This Week in 1945 (March 15–March 21)
This week during the last year the Cubs went to the World Series…
World War II Rages On
*The Battle of Iwo Jima officially ends, but small pockets of guerrilla resistance are persisting past the official conclusion of the battle.
*Kobe, Japan is fire-bombed by 331 B-29 bombers, killing over 8,000 people.
*1,250 American bombers attack Berlin.
*Adolf Hitler, from his underground bunker, orders that all industries, military installations, machine shops, transportation facilities and communications facilities in Germany be destroyed.
*For the first time ever, the Academy Awards are broadcast live on the radio on the ABC Radio network, providing Chicagoans with a well-deserved diversion from every day life. Bob Hope and John Cromwell host the event from Grauman’s Chinese Theater, in Hollywood, California. The 17th Academy Awards have a few new wrinkles. This is the first year that the Best Picture category is limited to 5 nominees. This is also the first and last time an individual is nominated for Best Actor and Best Supporting Actor for playing the same role in the same film. Barry Fitzgerald is nominated in both categories for the character of Father Fitzgibbon in Going My Way. (He wins for Best Supporting Actor.)
The other winners include Best Picture: Going My Way, Best Director: Leo McCarey, Going My Way, Best Actor: Bing Crosby, Going My Way, Best Actress: Ingrid Bergman, Gaslight, Best Supporting Actress: Ethel Barrymore, None But the Lonely Heart.
*The temperature reaches 78 degrees in Chicago on March 16th, 1945, setting a record that still stands.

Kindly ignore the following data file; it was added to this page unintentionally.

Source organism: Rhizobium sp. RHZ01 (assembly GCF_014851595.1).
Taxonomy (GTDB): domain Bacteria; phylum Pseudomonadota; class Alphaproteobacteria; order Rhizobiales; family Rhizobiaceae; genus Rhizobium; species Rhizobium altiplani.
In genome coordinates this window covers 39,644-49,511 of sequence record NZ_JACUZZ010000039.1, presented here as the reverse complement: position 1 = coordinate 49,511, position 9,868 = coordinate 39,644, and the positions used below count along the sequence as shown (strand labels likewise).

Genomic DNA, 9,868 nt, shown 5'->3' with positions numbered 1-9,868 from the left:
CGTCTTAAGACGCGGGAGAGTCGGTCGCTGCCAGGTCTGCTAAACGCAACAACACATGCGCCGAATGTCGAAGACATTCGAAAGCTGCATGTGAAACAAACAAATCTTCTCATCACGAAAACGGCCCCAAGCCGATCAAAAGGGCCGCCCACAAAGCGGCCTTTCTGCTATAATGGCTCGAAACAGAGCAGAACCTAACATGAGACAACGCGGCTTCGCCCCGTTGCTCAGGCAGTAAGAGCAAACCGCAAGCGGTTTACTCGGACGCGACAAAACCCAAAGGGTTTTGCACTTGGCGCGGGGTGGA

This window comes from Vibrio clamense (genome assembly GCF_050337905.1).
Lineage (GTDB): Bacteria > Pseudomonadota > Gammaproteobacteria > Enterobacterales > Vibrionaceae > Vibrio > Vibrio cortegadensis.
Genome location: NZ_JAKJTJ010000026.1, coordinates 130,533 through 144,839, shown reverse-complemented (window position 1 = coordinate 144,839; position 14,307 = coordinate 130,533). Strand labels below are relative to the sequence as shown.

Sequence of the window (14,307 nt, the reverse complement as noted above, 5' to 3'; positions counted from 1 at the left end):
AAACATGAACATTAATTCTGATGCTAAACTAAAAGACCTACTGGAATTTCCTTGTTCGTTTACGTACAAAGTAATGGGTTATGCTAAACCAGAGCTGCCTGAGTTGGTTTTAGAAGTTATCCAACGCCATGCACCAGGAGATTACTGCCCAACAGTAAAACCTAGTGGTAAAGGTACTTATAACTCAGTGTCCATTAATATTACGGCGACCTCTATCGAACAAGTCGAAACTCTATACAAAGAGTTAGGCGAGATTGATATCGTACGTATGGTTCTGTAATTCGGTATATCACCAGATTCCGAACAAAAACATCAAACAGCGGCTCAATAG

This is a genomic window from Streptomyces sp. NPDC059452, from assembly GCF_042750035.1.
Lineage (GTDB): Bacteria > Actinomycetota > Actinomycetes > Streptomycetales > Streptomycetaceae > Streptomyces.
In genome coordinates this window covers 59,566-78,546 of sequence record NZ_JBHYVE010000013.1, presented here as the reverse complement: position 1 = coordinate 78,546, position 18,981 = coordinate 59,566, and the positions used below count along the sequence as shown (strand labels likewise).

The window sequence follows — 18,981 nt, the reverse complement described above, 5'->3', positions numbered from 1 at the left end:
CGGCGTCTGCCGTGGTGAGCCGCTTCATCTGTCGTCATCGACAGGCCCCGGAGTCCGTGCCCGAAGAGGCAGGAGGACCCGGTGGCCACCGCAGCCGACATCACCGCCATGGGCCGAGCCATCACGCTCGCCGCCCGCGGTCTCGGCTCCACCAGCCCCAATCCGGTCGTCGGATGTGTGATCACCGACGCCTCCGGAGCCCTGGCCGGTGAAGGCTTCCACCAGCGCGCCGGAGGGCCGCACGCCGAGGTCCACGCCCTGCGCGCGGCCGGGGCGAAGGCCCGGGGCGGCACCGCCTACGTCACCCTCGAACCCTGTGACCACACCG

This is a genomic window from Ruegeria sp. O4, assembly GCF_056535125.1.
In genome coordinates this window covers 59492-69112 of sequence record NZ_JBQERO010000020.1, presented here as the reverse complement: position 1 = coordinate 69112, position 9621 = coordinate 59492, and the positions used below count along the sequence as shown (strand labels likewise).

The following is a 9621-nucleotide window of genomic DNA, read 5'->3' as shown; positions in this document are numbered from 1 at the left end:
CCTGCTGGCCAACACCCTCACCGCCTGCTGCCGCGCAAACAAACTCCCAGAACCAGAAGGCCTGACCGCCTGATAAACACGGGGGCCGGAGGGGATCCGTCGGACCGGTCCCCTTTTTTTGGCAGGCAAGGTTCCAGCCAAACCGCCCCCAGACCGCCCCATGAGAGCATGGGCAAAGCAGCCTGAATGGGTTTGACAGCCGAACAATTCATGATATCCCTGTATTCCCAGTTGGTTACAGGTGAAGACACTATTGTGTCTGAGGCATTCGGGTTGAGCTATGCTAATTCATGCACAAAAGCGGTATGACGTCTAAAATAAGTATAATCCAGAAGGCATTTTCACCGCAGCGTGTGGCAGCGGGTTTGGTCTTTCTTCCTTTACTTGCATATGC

*PRICE CHECK: Eggs are 64 cents per dozen, Flour costs 25 cents for 5 Pound bag
*Bert Shepard, a one-legged WW II vet (photo), tries out as a pitcher for the Washington Senators. He will pitch one game.
*Cubs pitcher Vern Olsen celebrates his 27th birthday in the service. He won’t be back to the Cubs during the 1945 season, but he’s keeping sharp by playing on the 14th Naval district all-stars in Hawaii. Among his teammates are Pee Wee Reese and Johnny Mize. He’ll return for the 1946 season, but it will be his last in the big leagues.
*Olsen is probably getting better competition than the Cubs themselves. Because of the travel restrictions placed on baseball, the only team close enough to play the Cubs in spring training exhibition games is the Cincinnati Reds. The Cubs will face the Reds many times during spring training. In the regular season they’ll beat the Reds 21 out of 22 games.
In Pop Culture…
*“Sherlock Holmes and the House of Fear” is released starring Basil Rathbone.
*Maurice “Rocket” Richard becomes the 1st NHLer to score 50 goals
*Carl Reiner celebrates his 23rd birthday. He is currently in the US Army entertaining the troops as a GI Comic in the South Pacific.
*A baby named Patrick Riley is born in Rome, New York. His parents immediately slick back his hair.
Cub of the week
The one-time ace of the Cubs staff, Hi Bithorn, won’t be available to pitch in 1945 because he is serving in the military. Along with catcher Chico Hernandez, Bithorn was part of the very first all-Latin battery in Cubs history. Bithorn is from Puerto Rico, the first Puerto Rican to ever play Major League baseball. Known for his high leg kick, he had one great season with the Cubs in 1943, winning 18 games with seven shutouts, and an ERA of 2.60. The Cubs don’t know it yet, but their former ace is putting on the pounds in the military. When he reports for spring training in 1946, he’ll weigh 45 pounds more than he weighed when he left.
He’ll try to pitch for the Cubs in 1946, but he won’t have anything left. Bithorn’s life will take a tragic turn when he tries to make a comeback in the Mexican League. On New Years Day in 1952, he is shot to death by a policeman in Mexico, in what is still considered a mysterious case. Bithorn is a hero in his native Puerto Rico to this day. The name of the baseball stadium in San Juan is Hiram Bithorn Stadium. The Montreal Expos played some of their home games there in 2003.
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